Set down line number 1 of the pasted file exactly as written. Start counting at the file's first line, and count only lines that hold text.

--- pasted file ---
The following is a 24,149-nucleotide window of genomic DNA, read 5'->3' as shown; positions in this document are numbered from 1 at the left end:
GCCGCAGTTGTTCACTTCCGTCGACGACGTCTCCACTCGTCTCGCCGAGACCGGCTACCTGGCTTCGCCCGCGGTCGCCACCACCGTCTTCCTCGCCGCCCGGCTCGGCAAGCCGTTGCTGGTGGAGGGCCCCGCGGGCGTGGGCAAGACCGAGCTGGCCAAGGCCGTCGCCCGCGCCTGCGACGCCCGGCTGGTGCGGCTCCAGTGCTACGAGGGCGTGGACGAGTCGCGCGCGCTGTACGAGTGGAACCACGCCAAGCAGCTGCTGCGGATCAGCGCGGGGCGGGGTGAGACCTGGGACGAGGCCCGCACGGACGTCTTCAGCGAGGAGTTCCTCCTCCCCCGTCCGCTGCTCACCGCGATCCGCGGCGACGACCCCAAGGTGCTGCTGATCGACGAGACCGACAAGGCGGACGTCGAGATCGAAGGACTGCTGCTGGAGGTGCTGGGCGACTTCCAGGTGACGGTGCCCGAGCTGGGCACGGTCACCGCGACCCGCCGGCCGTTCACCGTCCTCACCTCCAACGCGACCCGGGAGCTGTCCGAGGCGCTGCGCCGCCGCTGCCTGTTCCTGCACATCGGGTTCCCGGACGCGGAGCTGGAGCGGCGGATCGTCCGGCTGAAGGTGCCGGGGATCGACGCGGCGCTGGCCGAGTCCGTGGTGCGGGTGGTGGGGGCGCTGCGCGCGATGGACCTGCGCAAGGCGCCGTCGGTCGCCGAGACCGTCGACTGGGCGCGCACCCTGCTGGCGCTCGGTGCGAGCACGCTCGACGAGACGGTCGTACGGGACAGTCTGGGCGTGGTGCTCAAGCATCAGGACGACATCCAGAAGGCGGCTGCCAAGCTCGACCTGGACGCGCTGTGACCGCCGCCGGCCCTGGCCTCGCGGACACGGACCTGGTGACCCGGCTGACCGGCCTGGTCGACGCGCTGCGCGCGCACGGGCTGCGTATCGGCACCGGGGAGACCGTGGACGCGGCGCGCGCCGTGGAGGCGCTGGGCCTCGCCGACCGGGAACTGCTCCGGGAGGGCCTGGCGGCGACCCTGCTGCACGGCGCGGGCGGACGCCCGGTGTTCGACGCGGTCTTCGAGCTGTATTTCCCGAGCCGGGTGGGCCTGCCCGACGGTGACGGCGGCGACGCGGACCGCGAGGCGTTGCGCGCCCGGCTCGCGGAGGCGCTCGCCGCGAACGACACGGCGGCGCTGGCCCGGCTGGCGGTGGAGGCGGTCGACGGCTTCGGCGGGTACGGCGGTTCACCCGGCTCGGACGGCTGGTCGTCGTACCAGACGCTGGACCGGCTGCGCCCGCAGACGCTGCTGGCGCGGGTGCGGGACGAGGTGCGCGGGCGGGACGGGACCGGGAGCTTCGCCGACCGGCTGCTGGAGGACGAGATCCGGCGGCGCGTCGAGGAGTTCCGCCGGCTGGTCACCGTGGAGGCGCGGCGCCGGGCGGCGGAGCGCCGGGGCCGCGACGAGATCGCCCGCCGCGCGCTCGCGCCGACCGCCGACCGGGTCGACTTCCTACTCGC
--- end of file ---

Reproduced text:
The following is a 24,149-nucleotide window of genomic DNA, read 5'->3' as shown; positions in this document are numbered from 1 at the left end: